Coin Locker Babies is really hard to summarise. It explores the lives of two boys abandoned by their mothers at birth in coin lockers in Yokohama, Japan. They find each other at the Cherryfield Orphanage and though they are very different, their origins force them into an intense and complex bond of brotherhood that seethes with an undercurrent of need, fear and violence.
The novel seems to begin as one thing and then part way through becomes something else. This isn’t to say that Coin Locker Babies lacks an overarching narrative drive, that’s not quite what I mean, rather that it was hard to anticipate where the plot might turn and while this can be an exciting feeling, I confess to being frustrated at times by where the boys and their lives seemed to be going. But, and this is crucial, it is a hard novel to forget.
I’m wary of campus novels. There is an allure but also an expectation that I will be about to meet a whole load of intense, self-obsessed and privileged characters whose wider understanding of the world feels limited to their age and experience in a way that isn’t always intoxicating and impassioned enough to mitigate my irritation. Real Life really is, as The New Yorker called it, ‘a new kind of campus novel’. Though the collegiate experience is central to the book, the main character Wallace so finely dissects the minutiae of human interaction, those millisecond pauses in which we read each others’ expressions and interpret each others language, in which we consider how much to say and how much to withhold, that I think I bent down almost half of the pages of the book.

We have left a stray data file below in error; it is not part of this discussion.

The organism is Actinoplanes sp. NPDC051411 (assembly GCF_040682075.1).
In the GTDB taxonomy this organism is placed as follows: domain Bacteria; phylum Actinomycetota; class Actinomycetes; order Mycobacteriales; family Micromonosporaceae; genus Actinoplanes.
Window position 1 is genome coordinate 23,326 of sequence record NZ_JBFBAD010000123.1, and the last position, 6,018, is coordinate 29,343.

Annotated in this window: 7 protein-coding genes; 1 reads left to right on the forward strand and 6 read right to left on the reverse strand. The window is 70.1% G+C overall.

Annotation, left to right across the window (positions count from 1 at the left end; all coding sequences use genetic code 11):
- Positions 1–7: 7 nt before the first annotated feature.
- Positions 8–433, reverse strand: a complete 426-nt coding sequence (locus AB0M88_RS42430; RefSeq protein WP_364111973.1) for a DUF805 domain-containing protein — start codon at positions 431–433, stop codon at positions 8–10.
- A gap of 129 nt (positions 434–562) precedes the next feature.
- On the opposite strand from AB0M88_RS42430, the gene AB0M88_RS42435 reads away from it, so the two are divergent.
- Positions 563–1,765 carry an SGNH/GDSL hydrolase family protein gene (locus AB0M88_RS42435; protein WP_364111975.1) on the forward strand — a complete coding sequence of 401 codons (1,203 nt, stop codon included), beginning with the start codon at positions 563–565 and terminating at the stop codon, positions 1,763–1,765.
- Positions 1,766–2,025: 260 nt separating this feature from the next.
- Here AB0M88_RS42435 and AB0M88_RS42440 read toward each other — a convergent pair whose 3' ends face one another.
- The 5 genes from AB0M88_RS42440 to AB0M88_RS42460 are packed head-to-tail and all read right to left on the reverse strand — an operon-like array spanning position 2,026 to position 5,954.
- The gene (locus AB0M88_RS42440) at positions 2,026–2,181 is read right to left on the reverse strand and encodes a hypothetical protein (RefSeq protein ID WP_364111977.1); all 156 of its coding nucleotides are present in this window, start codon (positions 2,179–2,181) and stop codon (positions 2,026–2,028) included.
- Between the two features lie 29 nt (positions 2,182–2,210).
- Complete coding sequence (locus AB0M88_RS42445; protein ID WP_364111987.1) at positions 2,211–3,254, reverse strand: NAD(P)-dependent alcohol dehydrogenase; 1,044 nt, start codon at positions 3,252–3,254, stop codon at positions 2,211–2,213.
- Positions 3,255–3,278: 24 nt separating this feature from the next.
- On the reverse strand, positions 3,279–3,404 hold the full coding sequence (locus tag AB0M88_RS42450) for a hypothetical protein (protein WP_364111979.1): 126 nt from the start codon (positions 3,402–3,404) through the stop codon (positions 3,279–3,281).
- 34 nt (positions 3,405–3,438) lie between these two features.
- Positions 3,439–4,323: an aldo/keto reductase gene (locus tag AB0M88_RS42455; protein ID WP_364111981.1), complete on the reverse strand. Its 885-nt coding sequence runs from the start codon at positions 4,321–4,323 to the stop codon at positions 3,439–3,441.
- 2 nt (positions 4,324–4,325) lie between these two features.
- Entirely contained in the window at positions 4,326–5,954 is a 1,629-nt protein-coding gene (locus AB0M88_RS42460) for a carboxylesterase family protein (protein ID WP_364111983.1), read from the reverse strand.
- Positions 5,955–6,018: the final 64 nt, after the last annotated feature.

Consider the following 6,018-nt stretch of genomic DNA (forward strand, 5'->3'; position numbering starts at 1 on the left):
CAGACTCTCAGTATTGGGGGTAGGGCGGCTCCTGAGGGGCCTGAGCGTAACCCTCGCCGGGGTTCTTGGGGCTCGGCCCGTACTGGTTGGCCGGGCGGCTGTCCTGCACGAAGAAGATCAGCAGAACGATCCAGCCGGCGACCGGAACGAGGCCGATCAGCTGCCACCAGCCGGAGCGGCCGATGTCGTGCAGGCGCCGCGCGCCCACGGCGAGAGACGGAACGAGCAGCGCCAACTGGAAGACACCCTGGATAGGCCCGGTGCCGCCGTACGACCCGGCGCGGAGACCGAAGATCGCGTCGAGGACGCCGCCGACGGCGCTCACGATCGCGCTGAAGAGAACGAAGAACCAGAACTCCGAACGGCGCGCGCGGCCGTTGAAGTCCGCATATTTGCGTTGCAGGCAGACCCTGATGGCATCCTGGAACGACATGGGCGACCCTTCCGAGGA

Wallace is studying biochemistry. He has forged a new life for himself away from his roots in Alabama, roots that he rarely shares but that we are given in the only passage of first person that gives us the pain of his childhood abuse at first hand. His father has just died and he didn’t travel back for the funeral. When the book opens he hasn’t yet told his friends.
This is an absorbing and overwhelming novel. The flow and rhythm of the prose sucks you in and holds you enthralled. It is very difficult to put down as each new character brings a new perspective upon what happened to the witch found mutilated and floating in the canal near the village of La Matosa in Mexico. Who was the witch? How did she die? Was she even a she?
The relentless nature of the prose that flows without paragraphs, without a sense of breath almost, mirrors that of the oppressive sense of hopelessness that presses in on the characters. This is a village with few prospects for its inhabitants. Money seems to be made from living near the highway, from leaving and heading to the oilfields in the North, or from selling beer, drugs or sex. There is a desperation bred and fed by capitalist desires in a place where jobs are scarce.
What a delight to interview Heidi James on the publication of her novel, The Sound Mirror published by Bluemoose Books this August 2020. You can either take a look on my Authors QH page here, or just have a look here. We went from enforced silence to hauntology, abuse to language and back and there were even tears. You’ve been warned.
Pew is an extraordinary novel. Every word weighty with meaning, measured just so, held up to bright examination and understood to always, even with this level of care, be wanting. It’s a political, intersectional, theological and philosophical exploration of life from the viewpoint of a person who rarely speaks and who likes to sleep in churches when they’re tired.
Found one morning sleeping in a family’s regular pew, the local community is baffled by this person. What age are they? What race are they? Are they male or female? Why don’t they just help them out by speaking a little, by explaining themselves?